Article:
Wednesday, January 9, 2008
City Sitings co-curator Becky Hart and Julie
photo: Chika Okeke-Agulu
Yesterday I had the opportunity of visiting Julie Mehretu's show, City Sitings, at the Detroit Institute of Arts, and it was a memorable experience for two reasons. First, the show is simply awesome, with 13 paintings including the splendid Stadia I, II, III (2004), and the stunning 10'x16' 2007 version of her signal work, Black City (she created four new works for the DIA show, which travels to the Williams College Museum of Art this spring and to North Carolina Museum of Art in the fall). Her mastery of the monumental scale in the tradition of modernist work, and her insinuation of perspectival space through multilayering of shapes of color and architectonic lines, her facility with combining gestural drawings that sometimes remind you of the sketches of Leonardo and hard mechanical lines that could have come straight from the Engineer's draftsbook, as well as her incredible synthesis of abstract non-objective imagery and iconic signs make the encounter with her work a breathtaking experience. The viewer becomes like a fazed archaeologist visually peeling through layers of time, marks and symbolisms. Add to that; it is not often these days that you see a painting and wonder about the facture, "how the hell did she do that?"
Second, the fact that you enter the City Sitings galleries through the court where Diego Rivera painted what must rank among the greatest murals ever painted (Detroit Industry, 1932-33), forces you to compare the powerful illustrativity of Rivera, and the poetic abstractions of Mehretu's monumental paintings, and I must say that the younger artist comes out looking really good whereas most contemporary artists' work would have been mauled, squashed, asphyxiated by proximity to the muscular power of Rivera mural. As a young artist in Nigeria years ago, I admired Rivera's mural (which I had seen only in reproduction) and even was influenced by it when I was commissioned to paint a mural at the Science and Technology Center at the University of Nigeria. To finally see the real thing was almost like a religious experience. And to step from the Rivera Court into Mehretu's show was, how shall I put it, pure phenomenological drama.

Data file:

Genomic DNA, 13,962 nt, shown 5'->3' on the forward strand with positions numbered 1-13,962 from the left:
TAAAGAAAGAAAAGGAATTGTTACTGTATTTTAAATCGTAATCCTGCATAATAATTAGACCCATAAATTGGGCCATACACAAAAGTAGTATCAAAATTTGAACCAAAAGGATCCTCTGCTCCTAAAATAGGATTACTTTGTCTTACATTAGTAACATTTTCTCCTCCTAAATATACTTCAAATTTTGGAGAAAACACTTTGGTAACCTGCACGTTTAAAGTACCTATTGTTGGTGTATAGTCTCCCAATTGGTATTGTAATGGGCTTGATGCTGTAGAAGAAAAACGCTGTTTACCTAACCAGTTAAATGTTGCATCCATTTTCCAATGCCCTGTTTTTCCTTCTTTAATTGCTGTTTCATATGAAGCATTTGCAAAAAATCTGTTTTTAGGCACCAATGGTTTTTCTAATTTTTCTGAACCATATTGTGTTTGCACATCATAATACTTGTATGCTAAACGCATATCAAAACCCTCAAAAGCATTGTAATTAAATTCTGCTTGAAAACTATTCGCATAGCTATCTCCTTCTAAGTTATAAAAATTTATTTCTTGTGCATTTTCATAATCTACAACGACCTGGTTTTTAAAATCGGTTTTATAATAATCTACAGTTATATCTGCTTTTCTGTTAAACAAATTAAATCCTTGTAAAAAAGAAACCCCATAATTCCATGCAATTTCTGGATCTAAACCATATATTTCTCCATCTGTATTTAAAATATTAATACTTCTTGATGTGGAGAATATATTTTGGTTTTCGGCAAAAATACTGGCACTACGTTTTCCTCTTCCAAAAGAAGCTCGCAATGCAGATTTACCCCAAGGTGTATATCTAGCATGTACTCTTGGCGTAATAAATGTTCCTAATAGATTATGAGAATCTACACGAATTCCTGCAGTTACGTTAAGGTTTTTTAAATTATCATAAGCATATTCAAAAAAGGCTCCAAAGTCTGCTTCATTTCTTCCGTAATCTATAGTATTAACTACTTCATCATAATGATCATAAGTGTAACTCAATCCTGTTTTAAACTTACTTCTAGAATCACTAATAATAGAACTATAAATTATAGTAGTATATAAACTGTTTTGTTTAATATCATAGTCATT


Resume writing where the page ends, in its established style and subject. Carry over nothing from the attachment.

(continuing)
A Joint Art Workshop on video and multi-media art organized by
This workshop is indicative of the possibilities of collaborative work between individuals and organizations inside and outside the African continent. Until recently only the foreign cultural centers--like the German Cultural Center that has for instance sponsored workshops by the Germany-based artists Emeka Udemba in Nigeria, and Ingrid Mwangi in Nairobi--sponsored these kinds of programs, apart from the influential Triangle Workshops, while state owned institutions remain uninterested in or incapable of engaging in or supporting such events. One of the many tragedies of postcolonial Africa has been the criminal indifference of the state in fostering growth of a dynamic contemporary art and culture through establishment and support of basic institutions and infrastructures of contemporary art, and this is majorly responsible for the morbid insularity of discourse and practice of contemporary art in many parts of the continent. Which is why recent private initiatives, such as Abdellah Haroum's L'Appartement 22 in Rabat, Bisi Silva's new Center for Contemporary Art in Lagos, and Wisal Dia El Din's Together Art Center, and the Townhouse Gallery in Cairo among others hold the best prospects for providing contemporary artists in the continent the much needed opportunities to network and interact with their counterparts from elsewhere and to keep in touch with developments in contemporary art. My hope though is that this collaboration between Together Art Center and Salah Hassan is not a one-time affair, but instead one that will continue into the future, hopefully--here I am just dreaming while awake--when Hassan's Center for Comparative Modernities takes off fully at Cornell.